Pain is regulated endogenously through both opioid and non-opioid mechanisms. We hypothesized that two novel pain modulation tasks, one drawing on context/expectations and one using voluntary reappraisal, would show differing levels of opioid dependence. Specifically, we expected that naloxone would block context-related analgesia, whereas mental imagery-based pain reappraisal would be opioid-independent.A double-blind, placebo-controlled intravenous naloxone versus saline crossover design was used. Twenty healthy volunteers completed the two modulation tasks with acute heat stimuli calibrated to induce moderate pain. In the mental imagery task, participants imagined either a "pleasant" or a "comparison" scenario during painful heat. In the relative relief task, moderate heat stimuli coincided with visual cues eliciting relief from the expectation of intense pain, and were compared with moderate heat stimuli delivered under the expectation of non-painful warmth. Both "pleasant imagery" and "relative relief" conditions significantly improved ratings of pain intensity and pleasantness during saline treatment. Indeed, the target stimuli in both tasks, which had been calibrated to induce moderate pain, were rated as mildly pleasant. Furthermore, consistently with the main hypothesis, blocking endogenous opioid signaling with naloxone did not significantly affect imagery-induced regulation of pain intensity or pleasantness. In contrast, the relative relief-induced pain regulation (i.e., context/expectation) was blocked by naloxone. We conclude that endogenous opioid signaling is necessary for expectation-related relative relief analgesia, but not for pain reappraisal through mental imagery. These results support mental imagery as a powerful and clinically relevant strategy for regulating pain affect also in patients where endogenous opioid mechanisms might be compromised.SIGNIFICANCE STATEMENT Neurotransmitter systems in the human brain can be probed through antagonist drugs. Studies using the opioid antagonist naloxone have demonstrated that the brain relies on both opioid and non-opioid mechanisms to downregulate pain. This holds clinical relevance given altered endogenous opioid processes in many chronic pain conditions. The present study used a double-blinded, placebo-controlled naloxone blockage of endogenous opioids in healthy humans to show differential opioid involvement in two pain modulation tasks. Context/expectation-driven (relative relief-related) analgesia was blocked by naloxone. In contrast, pain reappraisal through mental imagery was intact despite opioid receptor blockade, suggesting opioid independence. These results support mental imagery as a powerful, clinically relevant strategy for regulating pain as it does not rely on a functioning opioidergic system.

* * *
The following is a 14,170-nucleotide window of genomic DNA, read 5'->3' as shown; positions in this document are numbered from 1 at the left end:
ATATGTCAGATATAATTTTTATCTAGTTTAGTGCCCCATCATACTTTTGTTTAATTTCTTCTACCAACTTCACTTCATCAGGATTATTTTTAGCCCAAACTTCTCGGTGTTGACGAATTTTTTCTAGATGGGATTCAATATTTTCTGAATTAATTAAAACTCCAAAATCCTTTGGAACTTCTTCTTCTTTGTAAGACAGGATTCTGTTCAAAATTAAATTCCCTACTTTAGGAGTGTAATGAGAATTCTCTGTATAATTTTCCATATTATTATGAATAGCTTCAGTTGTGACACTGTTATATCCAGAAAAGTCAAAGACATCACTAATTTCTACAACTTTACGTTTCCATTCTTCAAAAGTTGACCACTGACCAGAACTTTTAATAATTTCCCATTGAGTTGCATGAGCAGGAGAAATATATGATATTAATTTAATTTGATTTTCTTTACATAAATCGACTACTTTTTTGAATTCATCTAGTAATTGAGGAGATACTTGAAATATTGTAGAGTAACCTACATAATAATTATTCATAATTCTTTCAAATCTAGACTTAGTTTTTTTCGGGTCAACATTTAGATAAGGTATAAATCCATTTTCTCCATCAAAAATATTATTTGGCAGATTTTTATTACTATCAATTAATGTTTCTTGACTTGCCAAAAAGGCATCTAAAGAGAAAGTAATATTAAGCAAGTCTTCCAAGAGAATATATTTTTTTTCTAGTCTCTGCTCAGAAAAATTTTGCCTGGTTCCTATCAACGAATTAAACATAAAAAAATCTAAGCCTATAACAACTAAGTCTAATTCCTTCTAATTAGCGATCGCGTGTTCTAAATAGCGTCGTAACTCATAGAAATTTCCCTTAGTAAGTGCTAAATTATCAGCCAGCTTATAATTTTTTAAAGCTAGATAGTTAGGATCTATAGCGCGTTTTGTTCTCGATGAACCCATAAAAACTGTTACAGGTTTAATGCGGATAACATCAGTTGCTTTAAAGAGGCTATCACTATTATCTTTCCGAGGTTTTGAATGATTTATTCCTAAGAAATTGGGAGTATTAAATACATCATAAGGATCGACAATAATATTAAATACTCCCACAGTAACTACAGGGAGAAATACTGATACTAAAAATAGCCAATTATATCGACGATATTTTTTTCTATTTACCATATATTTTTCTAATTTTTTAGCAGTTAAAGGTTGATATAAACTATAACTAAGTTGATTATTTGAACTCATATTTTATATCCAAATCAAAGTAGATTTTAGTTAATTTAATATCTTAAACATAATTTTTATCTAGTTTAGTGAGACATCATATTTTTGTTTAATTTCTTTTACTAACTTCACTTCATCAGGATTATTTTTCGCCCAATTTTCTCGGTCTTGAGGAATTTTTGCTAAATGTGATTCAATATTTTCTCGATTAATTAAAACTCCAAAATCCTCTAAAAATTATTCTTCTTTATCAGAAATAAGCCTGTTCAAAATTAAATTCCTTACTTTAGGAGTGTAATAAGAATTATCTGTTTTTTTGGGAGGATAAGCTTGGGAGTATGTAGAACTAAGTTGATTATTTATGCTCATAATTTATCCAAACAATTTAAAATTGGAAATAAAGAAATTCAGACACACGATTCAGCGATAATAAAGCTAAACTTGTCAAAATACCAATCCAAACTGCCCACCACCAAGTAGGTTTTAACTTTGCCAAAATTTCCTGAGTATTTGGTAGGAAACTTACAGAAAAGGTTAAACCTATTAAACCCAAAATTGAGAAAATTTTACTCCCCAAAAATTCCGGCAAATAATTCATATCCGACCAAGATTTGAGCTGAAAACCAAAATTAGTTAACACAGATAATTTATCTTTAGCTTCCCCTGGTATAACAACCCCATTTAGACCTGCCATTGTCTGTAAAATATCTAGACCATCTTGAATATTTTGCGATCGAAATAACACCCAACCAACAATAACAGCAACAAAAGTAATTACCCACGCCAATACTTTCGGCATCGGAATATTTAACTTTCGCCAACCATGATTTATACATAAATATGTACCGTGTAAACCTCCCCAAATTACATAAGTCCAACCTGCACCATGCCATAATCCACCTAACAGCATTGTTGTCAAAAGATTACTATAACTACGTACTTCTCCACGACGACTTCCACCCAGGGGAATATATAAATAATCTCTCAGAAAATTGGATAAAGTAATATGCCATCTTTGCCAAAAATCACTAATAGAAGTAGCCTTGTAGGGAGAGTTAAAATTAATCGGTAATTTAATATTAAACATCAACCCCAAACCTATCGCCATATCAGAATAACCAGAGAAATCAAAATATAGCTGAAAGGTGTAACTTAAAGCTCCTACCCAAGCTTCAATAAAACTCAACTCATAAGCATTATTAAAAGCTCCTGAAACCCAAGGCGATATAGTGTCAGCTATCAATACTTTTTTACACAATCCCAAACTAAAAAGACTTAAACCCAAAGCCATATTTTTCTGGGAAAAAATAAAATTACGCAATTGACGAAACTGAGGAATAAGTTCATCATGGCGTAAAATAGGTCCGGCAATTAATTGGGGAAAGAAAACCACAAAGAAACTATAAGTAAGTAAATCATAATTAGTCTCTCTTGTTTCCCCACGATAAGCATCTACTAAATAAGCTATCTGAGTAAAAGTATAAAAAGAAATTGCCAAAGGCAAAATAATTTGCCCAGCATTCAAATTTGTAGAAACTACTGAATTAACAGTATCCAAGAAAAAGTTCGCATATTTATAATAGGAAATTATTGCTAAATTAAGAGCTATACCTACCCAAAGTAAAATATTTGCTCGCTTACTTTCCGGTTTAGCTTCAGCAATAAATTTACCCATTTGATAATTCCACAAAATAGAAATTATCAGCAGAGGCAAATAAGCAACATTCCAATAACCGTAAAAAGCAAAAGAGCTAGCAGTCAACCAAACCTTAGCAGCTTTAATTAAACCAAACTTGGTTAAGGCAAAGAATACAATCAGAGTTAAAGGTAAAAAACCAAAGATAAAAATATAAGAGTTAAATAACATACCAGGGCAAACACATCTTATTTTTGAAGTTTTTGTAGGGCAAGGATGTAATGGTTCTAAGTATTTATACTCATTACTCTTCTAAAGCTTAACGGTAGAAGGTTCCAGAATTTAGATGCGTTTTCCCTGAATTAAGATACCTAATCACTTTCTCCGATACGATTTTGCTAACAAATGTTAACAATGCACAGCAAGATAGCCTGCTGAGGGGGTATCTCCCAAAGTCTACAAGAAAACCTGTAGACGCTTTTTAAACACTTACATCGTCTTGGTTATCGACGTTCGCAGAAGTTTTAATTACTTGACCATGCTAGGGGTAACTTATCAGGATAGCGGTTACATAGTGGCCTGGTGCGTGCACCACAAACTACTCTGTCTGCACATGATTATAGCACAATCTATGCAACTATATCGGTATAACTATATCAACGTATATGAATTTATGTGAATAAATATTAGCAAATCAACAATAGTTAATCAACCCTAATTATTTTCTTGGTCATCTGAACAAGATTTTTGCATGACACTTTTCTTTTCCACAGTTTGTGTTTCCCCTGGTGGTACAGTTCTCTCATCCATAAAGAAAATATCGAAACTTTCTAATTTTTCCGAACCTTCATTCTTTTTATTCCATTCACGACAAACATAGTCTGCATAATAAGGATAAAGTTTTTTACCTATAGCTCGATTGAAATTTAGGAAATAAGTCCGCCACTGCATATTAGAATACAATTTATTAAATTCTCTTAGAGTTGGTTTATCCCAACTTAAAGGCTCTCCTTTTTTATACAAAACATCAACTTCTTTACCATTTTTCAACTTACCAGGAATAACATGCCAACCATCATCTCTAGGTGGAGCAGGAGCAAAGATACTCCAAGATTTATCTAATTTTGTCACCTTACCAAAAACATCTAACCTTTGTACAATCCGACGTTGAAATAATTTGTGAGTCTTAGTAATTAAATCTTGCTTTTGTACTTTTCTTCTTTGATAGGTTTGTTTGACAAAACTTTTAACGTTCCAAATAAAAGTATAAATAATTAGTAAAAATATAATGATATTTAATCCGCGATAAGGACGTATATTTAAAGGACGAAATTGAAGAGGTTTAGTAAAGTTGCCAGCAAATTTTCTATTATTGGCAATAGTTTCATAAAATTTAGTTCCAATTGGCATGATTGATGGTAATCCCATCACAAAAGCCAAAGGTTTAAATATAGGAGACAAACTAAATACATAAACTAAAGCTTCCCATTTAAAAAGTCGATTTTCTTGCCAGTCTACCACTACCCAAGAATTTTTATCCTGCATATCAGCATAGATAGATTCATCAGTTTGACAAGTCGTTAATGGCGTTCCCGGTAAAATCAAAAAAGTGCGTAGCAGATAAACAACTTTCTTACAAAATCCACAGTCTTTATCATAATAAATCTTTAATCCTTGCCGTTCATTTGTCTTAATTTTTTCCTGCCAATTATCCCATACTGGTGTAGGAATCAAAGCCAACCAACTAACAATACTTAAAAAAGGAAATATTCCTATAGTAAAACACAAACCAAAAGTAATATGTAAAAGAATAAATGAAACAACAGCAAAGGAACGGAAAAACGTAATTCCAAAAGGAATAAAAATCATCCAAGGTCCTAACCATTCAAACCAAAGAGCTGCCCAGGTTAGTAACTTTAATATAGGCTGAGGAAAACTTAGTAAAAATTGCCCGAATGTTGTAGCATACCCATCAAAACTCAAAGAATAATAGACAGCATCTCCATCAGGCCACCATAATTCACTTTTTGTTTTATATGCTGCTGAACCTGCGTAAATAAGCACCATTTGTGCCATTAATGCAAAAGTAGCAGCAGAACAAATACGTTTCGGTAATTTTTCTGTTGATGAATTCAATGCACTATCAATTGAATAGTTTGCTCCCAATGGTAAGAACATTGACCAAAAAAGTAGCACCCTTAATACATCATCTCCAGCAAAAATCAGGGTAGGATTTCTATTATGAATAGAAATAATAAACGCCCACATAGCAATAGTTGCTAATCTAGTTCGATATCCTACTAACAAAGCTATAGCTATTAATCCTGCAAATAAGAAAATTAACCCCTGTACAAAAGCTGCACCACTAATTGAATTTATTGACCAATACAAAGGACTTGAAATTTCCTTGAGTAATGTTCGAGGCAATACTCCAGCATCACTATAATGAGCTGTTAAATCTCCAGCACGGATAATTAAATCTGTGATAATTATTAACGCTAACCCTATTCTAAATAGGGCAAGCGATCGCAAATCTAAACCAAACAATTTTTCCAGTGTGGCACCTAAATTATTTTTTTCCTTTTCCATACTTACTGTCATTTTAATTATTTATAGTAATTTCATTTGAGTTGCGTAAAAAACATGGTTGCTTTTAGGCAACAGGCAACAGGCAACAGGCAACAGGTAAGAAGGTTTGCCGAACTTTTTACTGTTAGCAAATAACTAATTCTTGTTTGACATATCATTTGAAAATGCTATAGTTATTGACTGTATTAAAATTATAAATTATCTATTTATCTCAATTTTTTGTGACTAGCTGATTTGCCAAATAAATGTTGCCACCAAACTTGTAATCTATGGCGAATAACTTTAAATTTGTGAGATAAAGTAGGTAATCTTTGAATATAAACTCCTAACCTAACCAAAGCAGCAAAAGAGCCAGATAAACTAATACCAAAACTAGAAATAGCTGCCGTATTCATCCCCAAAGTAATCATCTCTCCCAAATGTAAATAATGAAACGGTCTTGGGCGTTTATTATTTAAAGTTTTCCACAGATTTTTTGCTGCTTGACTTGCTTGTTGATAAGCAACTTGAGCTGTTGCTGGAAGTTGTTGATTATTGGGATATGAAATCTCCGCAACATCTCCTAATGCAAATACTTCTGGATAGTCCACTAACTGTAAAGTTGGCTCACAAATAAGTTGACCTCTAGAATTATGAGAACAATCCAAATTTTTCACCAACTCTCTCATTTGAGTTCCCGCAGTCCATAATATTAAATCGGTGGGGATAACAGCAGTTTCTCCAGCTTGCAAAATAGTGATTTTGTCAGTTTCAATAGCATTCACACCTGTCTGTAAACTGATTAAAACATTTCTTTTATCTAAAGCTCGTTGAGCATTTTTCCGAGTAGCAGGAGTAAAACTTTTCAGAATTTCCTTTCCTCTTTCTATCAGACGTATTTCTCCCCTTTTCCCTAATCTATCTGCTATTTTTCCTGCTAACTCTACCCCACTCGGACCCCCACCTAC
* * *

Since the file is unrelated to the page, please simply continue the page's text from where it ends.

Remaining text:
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descending pain modulation, expectation, mental imagery, naloxone, pain modulation, pain relief